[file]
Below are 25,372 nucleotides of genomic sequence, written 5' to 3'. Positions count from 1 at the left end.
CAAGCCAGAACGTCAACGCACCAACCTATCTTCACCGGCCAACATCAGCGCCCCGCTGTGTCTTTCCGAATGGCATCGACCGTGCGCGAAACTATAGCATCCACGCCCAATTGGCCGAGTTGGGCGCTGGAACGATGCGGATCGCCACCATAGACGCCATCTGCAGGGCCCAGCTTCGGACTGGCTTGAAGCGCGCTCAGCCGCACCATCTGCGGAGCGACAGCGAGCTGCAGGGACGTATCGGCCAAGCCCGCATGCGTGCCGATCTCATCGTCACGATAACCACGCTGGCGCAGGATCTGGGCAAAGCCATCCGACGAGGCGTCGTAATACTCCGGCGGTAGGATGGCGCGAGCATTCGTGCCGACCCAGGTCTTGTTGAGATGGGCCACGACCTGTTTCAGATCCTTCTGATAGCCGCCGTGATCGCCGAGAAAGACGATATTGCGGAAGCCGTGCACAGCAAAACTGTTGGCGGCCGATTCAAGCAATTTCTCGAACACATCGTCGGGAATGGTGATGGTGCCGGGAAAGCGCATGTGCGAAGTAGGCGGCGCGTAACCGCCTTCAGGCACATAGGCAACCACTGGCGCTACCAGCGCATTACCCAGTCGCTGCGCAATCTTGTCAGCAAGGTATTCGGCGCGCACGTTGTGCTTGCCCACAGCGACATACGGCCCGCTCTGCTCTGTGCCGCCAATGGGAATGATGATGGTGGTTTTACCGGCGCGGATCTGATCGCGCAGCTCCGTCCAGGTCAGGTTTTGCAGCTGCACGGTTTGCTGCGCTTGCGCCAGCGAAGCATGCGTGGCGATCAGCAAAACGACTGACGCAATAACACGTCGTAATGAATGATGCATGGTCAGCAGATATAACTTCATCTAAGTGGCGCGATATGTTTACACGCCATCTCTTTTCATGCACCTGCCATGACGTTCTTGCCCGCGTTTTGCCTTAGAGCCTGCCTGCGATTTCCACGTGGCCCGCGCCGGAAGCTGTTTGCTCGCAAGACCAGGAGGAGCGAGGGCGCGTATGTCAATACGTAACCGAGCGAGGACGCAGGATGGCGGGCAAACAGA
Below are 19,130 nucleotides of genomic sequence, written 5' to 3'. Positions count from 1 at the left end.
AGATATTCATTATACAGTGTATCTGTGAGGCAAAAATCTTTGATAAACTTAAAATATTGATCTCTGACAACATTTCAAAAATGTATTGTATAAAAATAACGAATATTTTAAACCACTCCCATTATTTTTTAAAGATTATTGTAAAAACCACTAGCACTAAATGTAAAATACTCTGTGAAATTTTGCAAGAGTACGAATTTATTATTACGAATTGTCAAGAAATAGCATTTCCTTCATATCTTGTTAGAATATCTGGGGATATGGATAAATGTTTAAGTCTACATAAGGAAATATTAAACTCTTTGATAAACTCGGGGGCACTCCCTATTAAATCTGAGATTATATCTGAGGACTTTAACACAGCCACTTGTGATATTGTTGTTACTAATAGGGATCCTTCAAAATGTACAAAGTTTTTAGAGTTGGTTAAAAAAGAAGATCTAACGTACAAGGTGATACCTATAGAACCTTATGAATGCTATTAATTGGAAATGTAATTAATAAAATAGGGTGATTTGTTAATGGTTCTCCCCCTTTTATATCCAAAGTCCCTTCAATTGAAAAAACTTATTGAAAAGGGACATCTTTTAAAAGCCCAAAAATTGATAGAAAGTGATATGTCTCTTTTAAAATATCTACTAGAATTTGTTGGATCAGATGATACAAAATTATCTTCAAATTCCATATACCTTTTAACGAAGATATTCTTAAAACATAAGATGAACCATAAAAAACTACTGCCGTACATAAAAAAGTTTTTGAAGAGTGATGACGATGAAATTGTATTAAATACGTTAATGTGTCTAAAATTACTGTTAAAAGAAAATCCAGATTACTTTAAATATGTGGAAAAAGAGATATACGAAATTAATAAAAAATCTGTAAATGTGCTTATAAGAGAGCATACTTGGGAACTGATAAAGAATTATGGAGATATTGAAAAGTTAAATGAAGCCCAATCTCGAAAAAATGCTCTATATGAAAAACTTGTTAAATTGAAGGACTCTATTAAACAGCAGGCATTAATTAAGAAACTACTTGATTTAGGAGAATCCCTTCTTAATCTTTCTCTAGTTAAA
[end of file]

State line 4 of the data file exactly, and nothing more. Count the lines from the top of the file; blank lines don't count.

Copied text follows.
AGATATTCATTATACAGTGTATCTGTGAGGCAAAAATCTTTGATAAACTTAAAATATTGATCTCTGACAACATTTCAAAAATGTATTGTATAAAAATAACGAATATTTTAAACCACTCCCATTATTTTTTAAAGATTATTGTAAAAACCACTAGCACTAAATGTAAAATACTCTGTGAAATTTTGCAAGAGTACGAATTTATTATTACGAATTGTCAAGAAATAGCATTTCCTTCATATCTTGTTAGAATATCTGGGGATATGGATAAATGTTTAAGTCTACATAAGGAAATATTAAACTCTTTGATAAACTCGGGGGCACTCCCTATTAAATCTGAGATTATATCTGAGGACTTTAACACAGCCACTTGTGATATTGTTGTTACTAATAGGGATCCTTCAAAATGTACAAAGTTTTTAGAGTTGGTTAAAAAAGAAGATCTAACGTACAAGGTGATACCTATAGAACCTTATGAATGCTATTAATTGGAAATGTAATTAATAAAATAGGGTGATTTGTTAATGGTTCTCCCCCTTTTATATCCAAAGTCCCTTCAATTGAAAAAACTTATTGAAAAGGGACATCTTTTAAAAGCCCAAAAATTGATAGAAAGTGATATGTCTCTTTTAAAATATCTACTAGAATTTGTTGGATCAGATGATACAAAATTATCTTCAAATTCCATATACCTTTTAACGAAGATATTCTTAAAACATAAGATGAACCATAAAAAACTACTGCCGTACATAAAAAAGTTTTTGAAGAGTGATGACGATGAAATTGTATTAAATACGTTAATGTGTCTAAAATTACTGTTAAAAGAAAATCCAGATTACTTTAAATATGTGGAAAAAGAGATATACGAAATTAATAAAAAATCTGTAAATGTGCTTATAAGAGAGCATACTTGGGAACTGATAAAGAATTATGGAGATATTGAAAAGTTAAATGAAGCCCAATCTCGAAAAAATGCTCTATATGAAAAACTTGTTAAATTGAAGGACTCTATTAAACAGCAGGCATTAATTAAGAAACTACTTGATTTAGGAGAATCCCTTCTTAATCTTTCTCTAGTTAAA